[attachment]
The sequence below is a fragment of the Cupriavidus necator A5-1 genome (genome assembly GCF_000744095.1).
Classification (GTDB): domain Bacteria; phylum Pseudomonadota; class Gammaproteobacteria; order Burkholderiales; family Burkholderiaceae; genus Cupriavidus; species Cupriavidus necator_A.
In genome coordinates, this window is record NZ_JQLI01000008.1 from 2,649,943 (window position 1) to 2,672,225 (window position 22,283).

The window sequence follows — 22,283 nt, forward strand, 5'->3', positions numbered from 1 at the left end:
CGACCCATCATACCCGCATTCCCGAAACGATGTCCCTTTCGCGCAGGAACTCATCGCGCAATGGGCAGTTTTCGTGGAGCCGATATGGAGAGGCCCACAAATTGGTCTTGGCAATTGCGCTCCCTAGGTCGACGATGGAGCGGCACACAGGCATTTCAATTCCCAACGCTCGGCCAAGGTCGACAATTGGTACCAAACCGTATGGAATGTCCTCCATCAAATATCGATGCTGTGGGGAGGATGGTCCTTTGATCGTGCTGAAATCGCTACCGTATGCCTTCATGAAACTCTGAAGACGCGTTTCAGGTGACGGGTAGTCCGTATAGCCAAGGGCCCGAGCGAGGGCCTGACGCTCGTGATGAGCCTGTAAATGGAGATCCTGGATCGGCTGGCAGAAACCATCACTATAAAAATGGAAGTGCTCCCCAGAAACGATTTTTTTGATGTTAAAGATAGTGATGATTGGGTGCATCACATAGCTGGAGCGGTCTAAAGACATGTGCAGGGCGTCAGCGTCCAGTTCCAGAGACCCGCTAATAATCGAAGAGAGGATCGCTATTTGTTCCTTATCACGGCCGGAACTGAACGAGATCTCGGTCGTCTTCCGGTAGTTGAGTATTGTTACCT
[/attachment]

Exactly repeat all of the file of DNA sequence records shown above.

The sequence below is a fragment of the Cupriavidus necator A5-1 genome (genome assembly GCF_000744095.1).
Classification (GTDB): domain Bacteria; phylum Pseudomonadota; class Gammaproteobacteria; order Burkholderiales; family Burkholderiaceae; genus Cupriavidus; species Cupriavidus necator_A.
In genome coordinates, this window is record NZ_JQLI01000008.1 from 2,649,943 (window position 1) to 2,672,225 (window position 22,283).

The window sequence follows — 22,283 nt, forward strand, 5'->3', positions numbered from 1 at the left end:
CGACCCATCATACCCGCATTCCCGAAACGATGTCCCTTTCGCGCAGGAACTCATCGCGCAATGGGCAGTTTTCGTGGAGCCGATATGGAGAGGCCCACAAATTGGTCTTGGCAATTGCGCTCCCTAGGTCGACGATGGAGCGGCACACAGGCATTTCAATTCCCAACGCTCGGCCAAGGTCGACAATTGGTACCAAACCGTATGGAATGTCCTCCATCAAATATCGATGCTGTGGGGAGGATGGTCCTTTGATCGTGCTGAAATCGCTACCGTATGCCTTCATGAAACTCTGAAGACGCGTTTCAGGTGACGGGTAGTCCGTATAGCCAAGGGCCCGAGCGAGGGCCTGACGCTCGTGATGAGCCTGTAAATGGAGATCCTGGATCGGCTGGCAGAAACCATCACTATAAAAATGGAAGTGCTCCCCAGAAACGATTTTTTTGATGTTAAAGATAGTGATGATTGGGTGCATCACATAGCTGGAGCGGTCTAAAGACATGTGCAGGGCGTCAGCGTCCAGTTCCAGAGACCCGCTAATAATCGAAGAGAGGATCGCTATTTGTTCCTTATCACGGCCGGAACTGAACGAGATCTCGGTCGTCTTCCGGTAGTTGAGTATTGTTACCT